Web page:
As sea levels rise and the severity of storms increase in the Mid-Atlantic, flooding will continue to be a major threat to communities in the Chesapeake Bay watershed. Whether it’s “sunny day flooding” that occurs during high-tide or heavy rainfall that causes our rivers and streams to overflow, this natural hazard damages property, threatens lives, and carries pollution off the land and into the water.

Local government officials in the watershed are tasked with protecting their constituents from the impact of flooding. To do so, they rely on partnerships with environmental groups and representatives from a variety of communities—from farmers to property owners living near flood zones. Working with these groups, local government officials can define strategies for mitigating the effects of flooding both in the short and long term.

This year, the Chesapeake Bay Program’s Local Government Advisory Committee (LGAC) centered its annual Local Government Forum entirely on the topic of building community resilience against climate-related flooding. With funding from the National Fish and Wildlife Foundation (NFWF), LGAC and the Bay Program’s Climate Resiliency Workgroup, who co-hosted the event, brought together subject matter experts and local elected officials to examine current disaster relief and green infrastructure policies, address the needs of local government and develop recommendations for how communities in the Chesapeake Bay watershed and beyond can prepare for hazardous flooding in the future. Forum participants were presented with a problem statement that addressed a slew of challenges that local government officials face, and explored and expanded on six pressing topics:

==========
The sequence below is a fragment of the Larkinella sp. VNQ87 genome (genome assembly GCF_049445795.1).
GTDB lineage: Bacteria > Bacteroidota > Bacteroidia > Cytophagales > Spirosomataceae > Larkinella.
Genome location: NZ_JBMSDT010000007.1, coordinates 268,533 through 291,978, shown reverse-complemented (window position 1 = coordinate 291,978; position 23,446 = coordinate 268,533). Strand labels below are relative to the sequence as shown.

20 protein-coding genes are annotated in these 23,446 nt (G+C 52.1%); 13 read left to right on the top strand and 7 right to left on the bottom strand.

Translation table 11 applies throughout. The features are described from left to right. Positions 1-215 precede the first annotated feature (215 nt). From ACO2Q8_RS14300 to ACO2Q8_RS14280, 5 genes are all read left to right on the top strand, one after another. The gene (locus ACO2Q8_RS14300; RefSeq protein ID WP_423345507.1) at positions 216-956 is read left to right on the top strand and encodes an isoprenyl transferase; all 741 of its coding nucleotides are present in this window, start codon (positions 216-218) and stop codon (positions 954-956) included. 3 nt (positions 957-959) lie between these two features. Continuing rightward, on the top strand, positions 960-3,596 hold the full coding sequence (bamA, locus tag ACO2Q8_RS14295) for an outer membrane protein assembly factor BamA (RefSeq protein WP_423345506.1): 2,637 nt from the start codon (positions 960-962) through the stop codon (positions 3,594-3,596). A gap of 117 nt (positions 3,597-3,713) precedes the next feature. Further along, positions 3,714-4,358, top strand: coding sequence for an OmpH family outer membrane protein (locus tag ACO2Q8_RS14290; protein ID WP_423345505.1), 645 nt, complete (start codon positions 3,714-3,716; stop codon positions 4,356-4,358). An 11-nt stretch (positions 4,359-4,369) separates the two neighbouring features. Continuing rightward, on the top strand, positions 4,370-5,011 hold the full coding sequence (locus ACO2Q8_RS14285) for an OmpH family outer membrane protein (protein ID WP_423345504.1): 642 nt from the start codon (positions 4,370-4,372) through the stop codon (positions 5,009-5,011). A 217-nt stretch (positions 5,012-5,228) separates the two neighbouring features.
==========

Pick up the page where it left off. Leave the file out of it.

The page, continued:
1. Funding and financing of resilient projects to address flood needs.
  2. Building stronger collaboration among jurisdictions and resource technicians.
  3. Current local ordinances that include language around resilient standards.
  4. Local government capacity to plan for and handle flood impacts.
  5. Innovative approaches towards climate resiliency and planning.
  6. Climate and environmental justice.

At best, flooding causes road and business closures. At worst, it results in lasting property damage and risks human safety. (Photo by Skyler Ballard/Chesapeake Bay Program)

Taking a deeper dive into each of these categories, environmental leaders from around the Chesapeake Bay region shared their local restorative solutions to climate-related flooding. Presenter Bryan Lennon of RK&K Engineering, discussed their current wetlands construction project in Wilmington, Delaware, where the focus is to alleviate flooding in Wilmington’s Southbridge neighborhood. The project consists of restoring a brownfields site near the Christina River into a healthy wetland ecosystem, as well as developing a new stormwater system. With these developments in place, rainwater will funnel through the stormwater pipes into the wetland, where it will sit before gradually emptying into the river.

Andria McClellan, councilperson for the city of Norfolk, Virginia and LGAC member, spoke to forum participants about the establishment of local ordinances in Norfolk, highlighting the city’s “resilient quotient” ordinance. This ordinance creates a new zoning code that requires developments within or near a flood plain to comply with Norfolk’s flood resilience standards in order to lessen hazardous impacts on city infrastructure.

Additional presenters at the forum included Cliff Staples, New York State Department of Environmental Conservation, Jim Bass, Eastern Shore Land Conservancy and Matt Johnston, environmental policy director for Anne Arundel County, Maryland. For more information about the projects presented, visit LGAC’s meeting page.

A full report of the 2020 Local Government Forum will be available on LGAC’s website, by December 2020. For more information about Local Government Forums past and present, please contact

This blog was originally posted on the Chesapeake Bay Program website.